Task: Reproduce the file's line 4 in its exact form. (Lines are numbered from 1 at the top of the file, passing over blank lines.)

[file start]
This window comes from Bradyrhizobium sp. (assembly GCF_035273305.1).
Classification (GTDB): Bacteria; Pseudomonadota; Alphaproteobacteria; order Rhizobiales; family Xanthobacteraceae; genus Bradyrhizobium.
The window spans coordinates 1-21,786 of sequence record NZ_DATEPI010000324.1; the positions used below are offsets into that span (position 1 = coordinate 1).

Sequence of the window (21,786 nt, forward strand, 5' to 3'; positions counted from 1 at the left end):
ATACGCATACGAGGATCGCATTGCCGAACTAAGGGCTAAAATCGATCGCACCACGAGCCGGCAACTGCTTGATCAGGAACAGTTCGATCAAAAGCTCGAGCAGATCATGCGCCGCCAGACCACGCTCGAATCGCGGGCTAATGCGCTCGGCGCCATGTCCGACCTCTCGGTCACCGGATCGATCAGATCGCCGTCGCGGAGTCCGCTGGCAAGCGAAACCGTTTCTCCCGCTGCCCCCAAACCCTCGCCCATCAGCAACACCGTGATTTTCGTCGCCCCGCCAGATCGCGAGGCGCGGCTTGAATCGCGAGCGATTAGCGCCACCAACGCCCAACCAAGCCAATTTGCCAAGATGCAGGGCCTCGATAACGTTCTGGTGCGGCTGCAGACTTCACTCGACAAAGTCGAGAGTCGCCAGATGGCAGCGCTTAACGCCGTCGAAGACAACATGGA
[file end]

Sequence of the window (21,786 nt, forward strand, 5' to 3'; positions counted from 1 at the left end):